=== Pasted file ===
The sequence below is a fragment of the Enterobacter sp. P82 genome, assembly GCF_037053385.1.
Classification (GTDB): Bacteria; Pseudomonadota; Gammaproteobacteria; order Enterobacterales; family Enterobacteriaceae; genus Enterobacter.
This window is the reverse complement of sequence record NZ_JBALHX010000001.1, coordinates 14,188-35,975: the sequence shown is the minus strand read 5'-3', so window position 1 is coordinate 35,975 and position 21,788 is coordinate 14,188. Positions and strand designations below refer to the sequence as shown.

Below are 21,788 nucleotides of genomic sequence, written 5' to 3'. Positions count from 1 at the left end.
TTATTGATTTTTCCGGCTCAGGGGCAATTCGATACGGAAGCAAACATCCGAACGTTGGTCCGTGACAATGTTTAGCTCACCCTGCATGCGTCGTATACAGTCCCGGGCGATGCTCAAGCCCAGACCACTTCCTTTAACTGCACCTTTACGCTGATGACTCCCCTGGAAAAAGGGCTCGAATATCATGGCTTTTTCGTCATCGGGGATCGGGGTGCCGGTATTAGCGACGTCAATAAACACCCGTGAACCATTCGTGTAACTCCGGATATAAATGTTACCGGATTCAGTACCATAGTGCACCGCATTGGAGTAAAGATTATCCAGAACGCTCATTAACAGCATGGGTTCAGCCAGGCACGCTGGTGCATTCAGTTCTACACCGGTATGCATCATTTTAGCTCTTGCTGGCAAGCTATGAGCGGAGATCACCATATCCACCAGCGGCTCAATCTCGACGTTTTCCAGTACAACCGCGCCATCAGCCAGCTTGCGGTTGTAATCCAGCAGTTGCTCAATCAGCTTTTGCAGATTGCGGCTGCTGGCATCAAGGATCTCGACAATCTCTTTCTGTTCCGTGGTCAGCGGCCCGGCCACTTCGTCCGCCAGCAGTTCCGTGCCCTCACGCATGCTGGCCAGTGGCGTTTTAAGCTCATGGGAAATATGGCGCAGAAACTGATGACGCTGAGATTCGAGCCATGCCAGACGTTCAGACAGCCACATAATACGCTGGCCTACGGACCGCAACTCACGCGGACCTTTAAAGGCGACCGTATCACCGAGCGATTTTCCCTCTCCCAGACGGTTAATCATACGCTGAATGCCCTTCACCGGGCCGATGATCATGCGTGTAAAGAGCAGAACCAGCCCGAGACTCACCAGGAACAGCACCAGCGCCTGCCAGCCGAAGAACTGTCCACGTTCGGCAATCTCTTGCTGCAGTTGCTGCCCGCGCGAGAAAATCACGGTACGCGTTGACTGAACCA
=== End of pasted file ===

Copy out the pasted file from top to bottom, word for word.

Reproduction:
The sequence below is a fragment of the Enterobacter sp. P82 genome, assembly GCF_037053385.1.
Classification (GTDB): Bacteria; Pseudomonadota; Gammaproteobacteria; order Enterobacterales; family Enterobacteriaceae; genus Enterobacter.
This window is the reverse complement of sequence record NZ_JBALHX010000001.1, coordinates 14,188-35,975: the sequence shown is the minus strand read 5'-3', so window position 1 is coordinate 35,975 and position 21,788 is coordinate 14,188. Positions and strand designations below refer to the sequence as shown.

Below are 21,788 nucleotides of genomic sequence, written 5' to 3'. Positions count from 1 at the left end.
TTATTGATTTTTCCGGCTCAGGGGCAATTCGATACGGAAGCAAACATCCGAACGTTGGTCCGTGACAATGTTTAGCTCACCCTGCATGCGTCGTATACAGTCCCGGGCGATGCTCAAGCCCAGACCACTTCCTTTAACTGCACCTTTACGCTGATGACTCCCCTGGAAAAAGGGCTCGAATATCATGGCTTTTTCGTCATCGGGGATCGGGGTGCCGGTATTAGCGACGTCAATAAACACCCGTGAACCATTCGTGTAACTCCGGATATAAATGTTACCGGATTCAGTACCATAGTGCACCGCATTGGAGTAAAGATTATCCAGAACGCTCATTAACAGCATGGGTTCAGCCAGGCACGCTGGTGCATTCAGTTCTACACCGGTATGCATCATTTTAGCTCTTGCTGGCAAGCTATGAGCGGAGATCACCATATCCACCAGCGGCTCAATCTCGACGTTTTCCAGTACAACCGCGCCATCAGCCAGCTTGCGGTTGTAATCCAGCAGTTGCTCAATCAGCTTTTGCAGATTGCGGCTGCTGGCATCAAGGATCTCGACAATCTCTTTCTGTTCCGTGGTCAGCGGCCCGGCCACTTCGTCCGCCAGCAGTTCCGTGCCCTCACGCATGCTGGCCAGTGGCGTTTTAAGCTCATGGGAAATATGGCGCAGAAACTGATGACGCTGAGATTCGAGCCATGCCAGACGTTCAGACAGCCACATAATACGCTGGCCTACGGACCGCAACTCACGCGGACCTTTAAAGGCGACCGTATCACCGAGCGATTTTCCCTCTCCCAGACGGTTAATCATACGCTGAATGCCCTTCACCGGGCCGATGATCATGCGTGTAAAGAGCAGAACCAGCCCGAGACTCACCAGGAACAGCACCAGCGCCTGCCAGCCGAAGAACTGTCCACGTTCGGCAATCTCTTGCTGCAGTTGCTGCCCGCGCGAGAAAATCACGGTACGCGTTGACTGAACCA